Whitehorse, Yukon Territory is located on the banks of the Yukon River, about 105 km north of the British Columbia border. The city's landscape is dominated by Canyon Mountain, also known as Grey Mountain. Whitehorse is the capital of the Yukon Territory and by far the largest city of the territory. Whitehorse lies in the midst of a spectacular scenery and offers itself as a perfect jumping off point for an exploration of the Yukon.
Whitehorse is a city of character, colour and contrasts and is often referred to as 'Wilderness City'. Although Whitehorse is one of the largest urban-designated areas in Canada, the central core is quite small with a unique northern character.
Whitehorse's colourful history is preserved in the restored sternwheeler SS Klondike and the Old Log Church of 1900. Visitors find lots to see and do throughout the year. Whitehorse boasts a vibrant arts and cultural community, colourful festivals and events, and impressive historic attractions.
Whitehorse in Figures
Whitehorse was incorporated in 1950.
Whitehorse is the capital of the Yukon Territory with about 22,879 inhabitants (1999)
Whitehorse encompasses an area of 413.48 sq km.
Most visitors arrive to Whitehorse either by air via Whitehorse Airport or by car coming from British Columbia or Alaska.
Whitehorse can be reached by air in less than a day from anywhere in North America. Whitehorse Airport is located east of town off the Alaska Highway. Scheduled flights operate several times daily from Vancouver to Whitehorse. There is also scheduled service from Juneau, Anchorage, and Fairbanks, Alaska and Yellowknife, Northwest Territories.
Whitehorse is located at kilometre 1476, just off the Alaska Highway, about 105 km north of the British Columbia border.
Bus travelers are served by Greyhound that provides service from Edmonton and Vancouver. The Greyhound Bus Depot is located at 2191-2nd Avenue.
For more information call 667-2223/2772
Gray Line of Alaska provides service to Skagway, Tok, Anchorage, Fairbanks and Haines in Alaska.
For more information call 668-3225 or 1-800-544-2206.
Dawson Creek, BC to Whitehorse, YT 1,430 km (888 mi)
Haines Junction, YT to Whitehorse, YT 158 km (98 mi)
Inuvik, NWT to Whitehorse, YT 1,222 km (759 mi)
Watson Lake, YT to Whitehorse, YT 454 km (283 mi)
Traveling within Whitehorse
Whitehorse Transit offers bus services throughout the city. For bus schedules grab a copy of the city bus guide at the City Information Centre.
Whitehorse is nestled in a protected valley that guarantees a moderate northern climate with warm and dry summers and long hours of sunshine.
Health and Safety
In case of an emergency call 5555 for police (RCMP) and 3333 for medical. If there is no answer for the RCMP number, call 1-(867)-667-5555 (toll-free), or Medical Assistance at 1-(867)-667-3333 (toll-free).
Things to do
Old Log Church Museum
Location: On the corner of Elliot St and 3rd Avenue.
Old Log Church Museum is an original log cathedral that represents an excellent example of pioneer architecture. It was built in 1900 and is the only wooden cathedral in the world. Learn about early northern missionary and whaling history, First Nations culture, and the legendary Bishop Who Ate His Boots.
For more information call (867) 668-2555.
S.S. Klondike National Historic Site
Location: Near the junction of South Access Rd. and 2nd Avenue.
The SS Klondike was one of the largest sternwheelers that travelled the Yukon River. Originally built in 1929 it sunk in 1936 and was rebuild in 1937. Today, it is a National Historic Site and museum and can be toured.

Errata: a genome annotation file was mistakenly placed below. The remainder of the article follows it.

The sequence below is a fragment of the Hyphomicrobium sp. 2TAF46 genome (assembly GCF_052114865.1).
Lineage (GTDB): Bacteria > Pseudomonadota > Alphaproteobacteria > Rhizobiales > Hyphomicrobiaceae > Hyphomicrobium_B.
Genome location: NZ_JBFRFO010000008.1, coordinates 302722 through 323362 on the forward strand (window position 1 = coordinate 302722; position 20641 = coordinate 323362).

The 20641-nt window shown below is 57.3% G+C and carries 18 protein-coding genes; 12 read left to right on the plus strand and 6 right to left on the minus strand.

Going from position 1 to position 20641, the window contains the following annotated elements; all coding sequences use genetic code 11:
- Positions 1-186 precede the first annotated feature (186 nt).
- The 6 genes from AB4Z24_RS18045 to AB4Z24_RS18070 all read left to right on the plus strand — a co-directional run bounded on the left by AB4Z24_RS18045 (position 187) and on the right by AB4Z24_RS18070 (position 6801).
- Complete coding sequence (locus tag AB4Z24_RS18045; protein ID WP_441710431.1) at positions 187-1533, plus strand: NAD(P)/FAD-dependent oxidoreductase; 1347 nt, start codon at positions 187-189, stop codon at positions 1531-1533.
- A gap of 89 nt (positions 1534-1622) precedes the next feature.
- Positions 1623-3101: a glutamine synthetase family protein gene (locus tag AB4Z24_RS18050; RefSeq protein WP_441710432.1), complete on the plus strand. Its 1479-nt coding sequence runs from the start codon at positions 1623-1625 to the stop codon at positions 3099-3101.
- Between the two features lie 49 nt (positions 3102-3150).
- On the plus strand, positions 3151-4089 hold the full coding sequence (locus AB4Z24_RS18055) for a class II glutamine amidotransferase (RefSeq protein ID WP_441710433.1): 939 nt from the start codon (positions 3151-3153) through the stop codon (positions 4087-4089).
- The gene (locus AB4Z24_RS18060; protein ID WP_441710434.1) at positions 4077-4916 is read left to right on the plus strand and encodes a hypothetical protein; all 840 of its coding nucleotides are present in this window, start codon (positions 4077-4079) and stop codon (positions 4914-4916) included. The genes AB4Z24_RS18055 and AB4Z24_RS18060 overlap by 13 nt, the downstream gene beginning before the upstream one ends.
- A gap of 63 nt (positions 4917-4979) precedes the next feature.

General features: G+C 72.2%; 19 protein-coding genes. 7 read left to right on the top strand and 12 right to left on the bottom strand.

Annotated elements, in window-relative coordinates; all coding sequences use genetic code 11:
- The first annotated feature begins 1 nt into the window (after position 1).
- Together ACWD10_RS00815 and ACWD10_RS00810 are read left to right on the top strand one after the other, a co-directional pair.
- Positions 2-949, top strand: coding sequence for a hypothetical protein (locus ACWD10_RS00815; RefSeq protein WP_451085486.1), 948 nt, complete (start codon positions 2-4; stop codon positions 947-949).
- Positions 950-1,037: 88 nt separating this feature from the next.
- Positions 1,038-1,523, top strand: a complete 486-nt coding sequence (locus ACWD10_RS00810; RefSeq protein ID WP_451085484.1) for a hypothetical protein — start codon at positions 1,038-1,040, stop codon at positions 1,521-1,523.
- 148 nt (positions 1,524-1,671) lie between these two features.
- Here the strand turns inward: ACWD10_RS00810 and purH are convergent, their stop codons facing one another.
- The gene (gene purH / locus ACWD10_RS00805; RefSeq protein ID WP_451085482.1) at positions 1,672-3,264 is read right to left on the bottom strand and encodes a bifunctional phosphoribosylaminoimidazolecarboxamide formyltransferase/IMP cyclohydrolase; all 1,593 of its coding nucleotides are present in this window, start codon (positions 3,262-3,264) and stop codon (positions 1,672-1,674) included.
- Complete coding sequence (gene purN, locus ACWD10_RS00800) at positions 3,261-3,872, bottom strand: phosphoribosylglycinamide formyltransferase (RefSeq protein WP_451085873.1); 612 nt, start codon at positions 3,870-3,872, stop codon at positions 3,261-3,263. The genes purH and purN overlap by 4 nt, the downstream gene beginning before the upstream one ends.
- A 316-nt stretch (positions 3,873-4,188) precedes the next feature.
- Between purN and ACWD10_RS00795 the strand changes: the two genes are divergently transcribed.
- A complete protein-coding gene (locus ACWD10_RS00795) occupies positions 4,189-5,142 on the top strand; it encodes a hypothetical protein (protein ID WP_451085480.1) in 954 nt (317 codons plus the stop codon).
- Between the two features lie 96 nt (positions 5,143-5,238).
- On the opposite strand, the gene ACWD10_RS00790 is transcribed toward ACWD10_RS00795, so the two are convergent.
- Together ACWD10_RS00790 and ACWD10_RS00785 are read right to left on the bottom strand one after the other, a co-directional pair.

For more information call (867) 667-3910
Takhini Hot Springs
Location: 25 minutes north of Whitehorse at Klondike Highway - km 197.9 (mi 123 ).
Takhini Hot Springs are located in a quiet wooded area offering hotsprings pool for a relaxing day. Licensed Café on site.
For more information call (867) 633-2706
Yukon Transportation Museum
Location: East of Whitehorse at Whitehorse Airport. Alaska Highway - km 1,455 (mi 904 )
Yukon Transportation Museum showcases the transportation history of the Yukon Territory with displays on the Alaska Highway construction, snowshoes, dog sleds, early aviation, riverboats and the Whitepass & Yukon Route. Tours available. Gift shop on site.
For more information call (867) 668-4792
Yukon Wildlife Preserve
Location: 25 km north-west of Whitehorse at Alaska Highway - km 1,455 (mi 904 ).
Yukon Wildlife Preserve is a 280-hectare preserve offering a fine selection of northern animals such as moose, mountain goats, elk, caribou, Dall sheep, musk ox and others. The animals live in their natural habitat but can often be observed at close range.
For more information call (867) 668-3225
Festivals and Events
Frostbite Music Festival
Yukon Quest International Sled Dog Race
Yukon Sourdough Rendezvous Festival
Yukon International Storytelling Festival
Gathering of Traditions
In 1898, the time of the great Gold Rush, Whitehorse became a temporary stopping point for prospectors on their way to the gold fields. Whitehorse was located on the head of navigation on the Yukon River, past 2 major obstacles on the river, Miles Canyon and the Whitehorse Rapids.
With the completion of the White Pass and Yukon Railway, linking Whitehorse with Skagway, Alaska, Whitehorse became a permanent settlement in 1900. Whitehorse saw a short copper boom that ended as soon as 1920. Later, in the 1920s and 1930s Whitehorse developed a reputation as an outfitting and takeoff base, with tourists coming to Whitehorse.
During WW II, Whitehorse played a major role as link between the north and south. The Alaska Highway was built and opened for the public after the war. This replaced the Yukon River as main transportation route. In 1953 the territorial capital was moved from Dawson City to Whitehorse.